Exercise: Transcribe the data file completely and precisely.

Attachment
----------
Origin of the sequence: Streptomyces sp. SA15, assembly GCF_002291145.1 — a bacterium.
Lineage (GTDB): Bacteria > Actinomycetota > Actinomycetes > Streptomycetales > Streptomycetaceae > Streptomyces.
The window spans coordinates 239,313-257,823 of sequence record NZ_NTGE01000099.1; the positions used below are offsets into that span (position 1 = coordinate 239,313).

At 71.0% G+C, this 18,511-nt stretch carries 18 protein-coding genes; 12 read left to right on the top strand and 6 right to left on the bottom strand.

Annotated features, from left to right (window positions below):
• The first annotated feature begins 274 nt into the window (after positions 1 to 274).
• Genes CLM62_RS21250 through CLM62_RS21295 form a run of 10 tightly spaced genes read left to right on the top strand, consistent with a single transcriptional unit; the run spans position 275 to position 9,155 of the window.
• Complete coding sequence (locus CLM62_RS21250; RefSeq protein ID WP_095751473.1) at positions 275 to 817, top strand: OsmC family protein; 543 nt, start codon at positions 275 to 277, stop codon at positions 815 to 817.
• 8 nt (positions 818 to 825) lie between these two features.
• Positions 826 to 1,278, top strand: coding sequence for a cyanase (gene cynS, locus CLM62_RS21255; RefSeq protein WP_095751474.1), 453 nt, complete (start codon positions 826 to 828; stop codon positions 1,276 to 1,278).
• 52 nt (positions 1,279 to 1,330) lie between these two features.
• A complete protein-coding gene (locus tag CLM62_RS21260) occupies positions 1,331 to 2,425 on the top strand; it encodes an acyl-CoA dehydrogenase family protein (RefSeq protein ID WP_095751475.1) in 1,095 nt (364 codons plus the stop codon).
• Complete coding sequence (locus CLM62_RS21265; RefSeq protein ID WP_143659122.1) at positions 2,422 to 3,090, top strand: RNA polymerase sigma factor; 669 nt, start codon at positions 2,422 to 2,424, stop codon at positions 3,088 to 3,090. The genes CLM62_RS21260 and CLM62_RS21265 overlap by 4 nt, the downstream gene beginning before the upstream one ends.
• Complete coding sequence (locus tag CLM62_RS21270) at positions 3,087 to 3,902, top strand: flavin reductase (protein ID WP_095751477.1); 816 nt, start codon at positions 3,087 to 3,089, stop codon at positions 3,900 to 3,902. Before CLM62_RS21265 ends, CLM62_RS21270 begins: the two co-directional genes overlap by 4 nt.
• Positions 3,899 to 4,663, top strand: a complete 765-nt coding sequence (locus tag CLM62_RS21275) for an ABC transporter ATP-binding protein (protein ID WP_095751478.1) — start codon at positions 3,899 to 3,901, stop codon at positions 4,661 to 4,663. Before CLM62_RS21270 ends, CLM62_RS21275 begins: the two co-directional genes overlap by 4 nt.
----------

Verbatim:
Origin of the sequence: Streptomyces sp. SA15, assembly GCF_002291145.1 — a bacterium.
Lineage (GTDB): Bacteria > Actinomycetota > Actinomycetes > Streptomycetales > Streptomycetaceae > Streptomyces.
The window spans coordinates 239,313-257,823 of sequence record NZ_NTGE01000099.1; the positions used below are offsets into that span (position 1 = coordinate 239,313).

At 71.0% G+C, this 18,511-nt stretch carries 18 protein-coding genes; 12 read left to right on the top strand and 6 right to left on the bottom strand.

Annotated features, from left to right (window positions below):
• The first annotated feature begins 274 nt into the window (after positions 1 to 274).
• Genes CLM62_RS21250 through CLM62_RS21295 form a run of 10 tightly spaced genes read left to right on the top strand, consistent with a single transcriptional unit; the run spans position 275 to position 9,155 of the window.
• Complete coding sequence (locus CLM62_RS21250; RefSeq protein ID WP_095751473.1) at positions 275 to 817, top strand: OsmC family protein; 543 nt, start codon at positions 275 to 277, stop codon at positions 815 to 817.
• 8 nt (positions 818 to 825) lie between these two features.
• Positions 826 to 1,278, top strand: coding sequence for a cyanase (gene cynS, locus CLM62_RS21255; RefSeq protein WP_095751474.1), 453 nt, complete (start codon positions 826 to 828; stop codon positions 1,276 to 1,278).
• 52 nt (positions 1,279 to 1,330) lie between these two features.
• A complete protein-coding gene (locus tag CLM62_RS21260) occupies positions 1,331 to 2,425 on the top strand; it encodes an acyl-CoA dehydrogenase family protein (RefSeq protein ID WP_095751475.1) in 1,095 nt (364 codons plus the stop codon).
• Complete coding sequence (locus CLM62_RS21265; RefSeq protein ID WP_143659122.1) at positions 2,422 to 3,090, top strand: RNA polymerase sigma factor; 669 nt, start codon at positions 2,422 to 2,424, stop codon at positions 3,088 to 3,090. The genes CLM62_RS21260 and CLM62_RS21265 overlap by 4 nt, the downstream gene beginning before the upstream one ends.
• Complete coding sequence (locus tag CLM62_RS21270) at positions 3,087 to 3,902, top strand: flavin reductase (protein ID WP_095751477.1); 816 nt, start codon at positions 3,087 to 3,089, stop codon at positions 3,900 to 3,902. Before CLM62_RS21265 ends, CLM62_RS21270 begins: the two co-directional genes overlap by 4 nt.
• Positions 3,899 to 4,663, top strand: a complete 765-nt coding sequence (locus tag CLM62_RS21275) for an ABC transporter ATP-binding protein (protein ID WP_095751478.1) — start codon at positions 3,899 to 3,901, stop codon at positions 4,661 to 4,663. Before CLM62_RS21270 ends, CLM62_RS21275 begins: the two co-directional genes overlap by 4 nt.